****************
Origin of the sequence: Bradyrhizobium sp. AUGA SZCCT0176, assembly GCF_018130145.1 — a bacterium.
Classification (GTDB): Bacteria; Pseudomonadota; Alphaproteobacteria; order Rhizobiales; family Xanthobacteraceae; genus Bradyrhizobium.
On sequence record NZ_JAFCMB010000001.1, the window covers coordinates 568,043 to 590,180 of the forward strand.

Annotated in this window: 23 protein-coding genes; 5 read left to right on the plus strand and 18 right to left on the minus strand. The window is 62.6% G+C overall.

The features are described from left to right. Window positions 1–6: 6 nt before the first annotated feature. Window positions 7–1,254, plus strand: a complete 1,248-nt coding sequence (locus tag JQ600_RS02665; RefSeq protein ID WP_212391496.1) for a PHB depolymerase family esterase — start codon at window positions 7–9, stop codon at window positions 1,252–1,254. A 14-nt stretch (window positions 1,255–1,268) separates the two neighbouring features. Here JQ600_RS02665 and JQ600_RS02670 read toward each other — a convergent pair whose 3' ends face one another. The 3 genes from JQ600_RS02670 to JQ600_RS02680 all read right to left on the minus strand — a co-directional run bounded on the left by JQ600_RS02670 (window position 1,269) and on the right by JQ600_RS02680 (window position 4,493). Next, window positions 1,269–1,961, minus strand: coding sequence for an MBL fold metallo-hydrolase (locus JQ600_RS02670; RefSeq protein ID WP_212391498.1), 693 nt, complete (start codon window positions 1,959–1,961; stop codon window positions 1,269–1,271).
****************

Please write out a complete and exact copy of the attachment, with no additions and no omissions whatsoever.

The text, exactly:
Origin of the sequence: Bradyrhizobium sp. AUGA SZCCT0176, assembly GCF_018130145.1 — a bacterium.
Classification (GTDB): Bacteria; Pseudomonadota; Alphaproteobacteria; order Rhizobiales; family Xanthobacteraceae; genus Bradyrhizobium.
On sequence record NZ_JAFCMB010000001.1, the window covers coordinates 568,043 to 590,180 of the forward strand.

Annotated in this window: 23 protein-coding genes; 5 read left to right on the plus strand and 18 right to left on the minus strand. The window is 62.6% G+C overall.

The features are described from left to right. Window positions 1–6: 6 nt before the first annotated feature. Window positions 7–1,254, plus strand: a complete 1,248-nt coding sequence (locus tag JQ600_RS02665; RefSeq protein ID WP_212391496.1) for a PHB depolymerase family esterase — start codon at window positions 7–9, stop codon at window positions 1,252–1,254. A 14-nt stretch (window positions 1,255–1,268) separates the two neighbouring features. Here JQ600_RS02665 and JQ600_RS02670 read toward each other — a convergent pair whose 3' ends face one another. The 3 genes from JQ600_RS02670 to JQ600_RS02680 all read right to left on the minus strand — a co-directional run bounded on the left by JQ600_RS02670 (window position 1,269) and on the right by JQ600_RS02680 (window position 4,493). Next, window positions 1,269–1,961, minus strand: coding sequence for an MBL fold metallo-hydrolase (locus JQ600_RS02670; RefSeq protein ID WP_212391498.1), 693 nt, complete (start codon window positions 1,959–1,961; stop codon window positions 1,269–1,271).